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Scenes from The University of Rhode Island

Forensic Science Seminar Series

Media Contact: Dave Lavallee, 401-874-5862

Sherlock Holmes, bioterrorism, youth drug culture among
URI forensics spring series topics

KINGSTON, R.I. – January 29, 2007 – The University of Rhode Island’s Forensic Science Seminar features 12 lectures this spring semester, including presentations on Sherlock Holmes, bioterrorism and opposition to liquefied natural gas terminals in the post-Sept. 11 era.

All seminars are free and open to the public and held Fridays from 3:30 to 5:30 p.m. in Pastore Hall, Room 124 on the Kingston Campus. Pastore Hall is located at 51 Lower College Road. Because of spring break, there will be no seminar on March 23.
East Greenwich Police Department Patrolman Donald Mong will lead off the series Friday, Feb. 2 with a discussion of motor vehicle collisions.

Mong’s talk, entitled “Accident Reconstruction,” will chronicle how officers reconstruct serious or fatal motor vehicle crashes.

He has been with the East Greenwich Police Department for 19 years, serving as a traffic officer. He has investigated more than 1,500 motor vehicle collisions and has been an instructor for the Rhode Island Municipal Police Academy for 10 years. He has been qualified as a Traffic Accident Reconstruction Expert in Superior Court.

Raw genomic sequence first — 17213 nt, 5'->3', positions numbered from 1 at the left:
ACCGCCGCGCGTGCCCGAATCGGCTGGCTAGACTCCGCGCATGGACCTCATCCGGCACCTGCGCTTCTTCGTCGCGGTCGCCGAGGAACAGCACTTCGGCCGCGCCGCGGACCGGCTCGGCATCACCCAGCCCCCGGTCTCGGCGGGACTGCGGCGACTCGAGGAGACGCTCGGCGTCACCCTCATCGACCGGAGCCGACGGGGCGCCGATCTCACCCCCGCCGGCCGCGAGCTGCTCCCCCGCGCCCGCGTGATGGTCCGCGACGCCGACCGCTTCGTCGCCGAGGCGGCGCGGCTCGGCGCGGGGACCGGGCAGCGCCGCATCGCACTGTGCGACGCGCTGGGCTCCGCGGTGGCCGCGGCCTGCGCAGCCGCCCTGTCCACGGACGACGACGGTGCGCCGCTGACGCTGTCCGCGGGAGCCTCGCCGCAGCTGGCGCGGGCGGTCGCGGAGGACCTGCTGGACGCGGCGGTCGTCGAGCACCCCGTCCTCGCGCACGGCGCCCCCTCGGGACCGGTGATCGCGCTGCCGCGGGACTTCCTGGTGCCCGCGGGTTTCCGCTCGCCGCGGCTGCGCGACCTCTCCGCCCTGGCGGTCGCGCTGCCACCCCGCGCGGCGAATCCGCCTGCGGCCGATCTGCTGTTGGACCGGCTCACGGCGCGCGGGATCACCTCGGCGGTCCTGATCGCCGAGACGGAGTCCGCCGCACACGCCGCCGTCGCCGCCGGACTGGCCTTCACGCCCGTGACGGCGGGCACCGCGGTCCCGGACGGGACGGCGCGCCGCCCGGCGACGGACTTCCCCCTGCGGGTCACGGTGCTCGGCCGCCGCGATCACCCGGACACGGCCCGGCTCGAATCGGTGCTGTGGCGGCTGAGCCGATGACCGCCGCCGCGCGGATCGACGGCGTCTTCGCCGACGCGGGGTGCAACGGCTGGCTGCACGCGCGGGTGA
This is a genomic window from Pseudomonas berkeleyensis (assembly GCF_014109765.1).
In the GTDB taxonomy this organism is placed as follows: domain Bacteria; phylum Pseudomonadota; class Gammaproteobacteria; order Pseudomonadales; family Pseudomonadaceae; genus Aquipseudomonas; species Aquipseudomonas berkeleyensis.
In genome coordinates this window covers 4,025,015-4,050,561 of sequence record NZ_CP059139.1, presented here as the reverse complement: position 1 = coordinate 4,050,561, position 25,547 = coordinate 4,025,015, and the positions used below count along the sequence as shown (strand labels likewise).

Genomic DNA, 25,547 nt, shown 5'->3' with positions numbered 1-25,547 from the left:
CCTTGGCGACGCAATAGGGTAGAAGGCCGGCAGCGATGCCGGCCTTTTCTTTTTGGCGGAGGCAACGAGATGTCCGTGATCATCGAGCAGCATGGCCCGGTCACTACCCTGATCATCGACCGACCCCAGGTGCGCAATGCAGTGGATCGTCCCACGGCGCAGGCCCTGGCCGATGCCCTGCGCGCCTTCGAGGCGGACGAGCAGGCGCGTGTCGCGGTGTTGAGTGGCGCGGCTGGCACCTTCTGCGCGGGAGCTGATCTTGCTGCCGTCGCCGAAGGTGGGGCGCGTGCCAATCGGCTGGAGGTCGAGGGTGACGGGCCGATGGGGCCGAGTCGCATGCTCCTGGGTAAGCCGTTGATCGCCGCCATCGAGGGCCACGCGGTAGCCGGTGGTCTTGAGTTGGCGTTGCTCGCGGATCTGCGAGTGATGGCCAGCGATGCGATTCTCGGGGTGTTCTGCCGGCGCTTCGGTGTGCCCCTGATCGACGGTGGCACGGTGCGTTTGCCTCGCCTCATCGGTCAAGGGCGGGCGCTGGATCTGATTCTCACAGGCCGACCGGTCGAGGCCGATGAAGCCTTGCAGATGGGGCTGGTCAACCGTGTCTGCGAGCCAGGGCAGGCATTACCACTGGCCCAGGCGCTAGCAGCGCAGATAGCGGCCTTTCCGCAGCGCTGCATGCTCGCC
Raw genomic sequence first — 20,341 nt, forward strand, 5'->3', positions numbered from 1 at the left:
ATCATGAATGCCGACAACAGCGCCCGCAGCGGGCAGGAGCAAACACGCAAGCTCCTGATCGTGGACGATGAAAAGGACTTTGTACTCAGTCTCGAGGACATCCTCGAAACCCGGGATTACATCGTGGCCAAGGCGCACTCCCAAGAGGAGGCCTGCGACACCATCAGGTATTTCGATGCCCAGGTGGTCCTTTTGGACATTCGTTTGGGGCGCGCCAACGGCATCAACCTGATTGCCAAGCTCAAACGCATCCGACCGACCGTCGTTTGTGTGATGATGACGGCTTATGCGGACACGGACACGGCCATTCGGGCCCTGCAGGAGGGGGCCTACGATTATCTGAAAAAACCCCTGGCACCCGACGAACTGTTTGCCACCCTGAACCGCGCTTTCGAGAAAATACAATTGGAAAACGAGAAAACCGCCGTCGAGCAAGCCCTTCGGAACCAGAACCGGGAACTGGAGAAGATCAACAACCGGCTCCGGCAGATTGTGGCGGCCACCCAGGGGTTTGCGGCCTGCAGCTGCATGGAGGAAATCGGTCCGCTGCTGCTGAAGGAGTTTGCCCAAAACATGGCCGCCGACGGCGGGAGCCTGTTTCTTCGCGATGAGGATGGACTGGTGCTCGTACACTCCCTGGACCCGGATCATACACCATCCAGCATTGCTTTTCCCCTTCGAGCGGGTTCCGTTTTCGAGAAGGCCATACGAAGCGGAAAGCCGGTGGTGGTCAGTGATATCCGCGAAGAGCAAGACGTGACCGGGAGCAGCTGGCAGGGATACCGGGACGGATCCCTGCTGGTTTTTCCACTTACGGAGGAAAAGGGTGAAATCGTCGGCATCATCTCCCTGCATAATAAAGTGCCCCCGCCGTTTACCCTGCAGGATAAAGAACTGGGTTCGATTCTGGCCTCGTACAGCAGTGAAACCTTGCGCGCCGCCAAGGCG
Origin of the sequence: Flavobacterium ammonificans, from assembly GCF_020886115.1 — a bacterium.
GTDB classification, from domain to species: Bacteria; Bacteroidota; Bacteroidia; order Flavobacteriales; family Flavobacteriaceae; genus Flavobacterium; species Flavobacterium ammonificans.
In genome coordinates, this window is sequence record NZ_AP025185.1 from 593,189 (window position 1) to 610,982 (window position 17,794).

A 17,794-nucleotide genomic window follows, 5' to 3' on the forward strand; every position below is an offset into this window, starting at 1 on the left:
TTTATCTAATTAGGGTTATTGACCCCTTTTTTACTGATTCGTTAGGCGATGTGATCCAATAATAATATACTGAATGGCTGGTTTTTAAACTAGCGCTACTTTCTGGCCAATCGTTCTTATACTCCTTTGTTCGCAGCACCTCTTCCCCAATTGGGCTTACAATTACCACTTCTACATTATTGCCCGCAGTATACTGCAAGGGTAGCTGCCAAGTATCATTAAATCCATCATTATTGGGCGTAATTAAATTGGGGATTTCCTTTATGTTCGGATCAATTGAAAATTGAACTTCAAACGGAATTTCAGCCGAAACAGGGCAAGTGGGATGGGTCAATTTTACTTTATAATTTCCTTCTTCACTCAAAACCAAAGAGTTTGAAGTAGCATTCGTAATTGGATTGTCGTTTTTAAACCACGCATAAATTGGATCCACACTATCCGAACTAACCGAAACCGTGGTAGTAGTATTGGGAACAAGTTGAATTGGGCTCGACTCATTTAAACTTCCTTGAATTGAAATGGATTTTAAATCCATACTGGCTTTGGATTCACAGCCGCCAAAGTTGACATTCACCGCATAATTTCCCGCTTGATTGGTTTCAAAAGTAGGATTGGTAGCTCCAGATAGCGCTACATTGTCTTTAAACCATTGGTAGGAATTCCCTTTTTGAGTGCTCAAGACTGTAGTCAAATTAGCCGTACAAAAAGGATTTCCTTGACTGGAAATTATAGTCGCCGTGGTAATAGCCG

The remaining schedule of topics and their speakers are as follows:

Feb. 9, Max Houck, West Virginia University and retired FBI agent, “Trace Evidence Analysis.”

Feb. 16, Paul Roberti, Rhode Island assistant attorney general, “Opposition to Liquefied Natural Gas Terminals Post-9/11.”

Feb. 23, Andy Rosenzweig, New York Police Department, “Cold Case Investigations.”

Mar. 2, James F. Wesley, New York Monroe County Public Safety Lab, “The New Youth Drug Culture 2007.”

Mar. 9, David Fisher, New York medical examiner, “DNA in the City that Doesn’t Sleep: Behind the Scenes at the NYC Office of Chief Medical Examiner’s Department of Forensic Biology.”

Mar. 16, Michael Hynes, Raytheon Co., “Nuclear Forensics.”

Mar. 30, Kelly Mount, FBI explosives unit, “FBI Explosive Investigations.”

Apr. 6, Mahmoud ElSohly, University of Mississippi, “Marijuana in Forensics.”

Apr. 13, E.J. Wagner, writer/ criminal historian, “Superstition, Science, and Sherlock Holmes: The Development of Forensic Science During the Gaslight Era.”

Apr. 20, Lt. Guy Casarella, Rhode Island National Guard, “Chemical/ Bioterrorism.”

Apr. 27, Peter M. Vallone, National Institute of Standards and Technology, “Advances in the Field of Forensic DNA Typing.”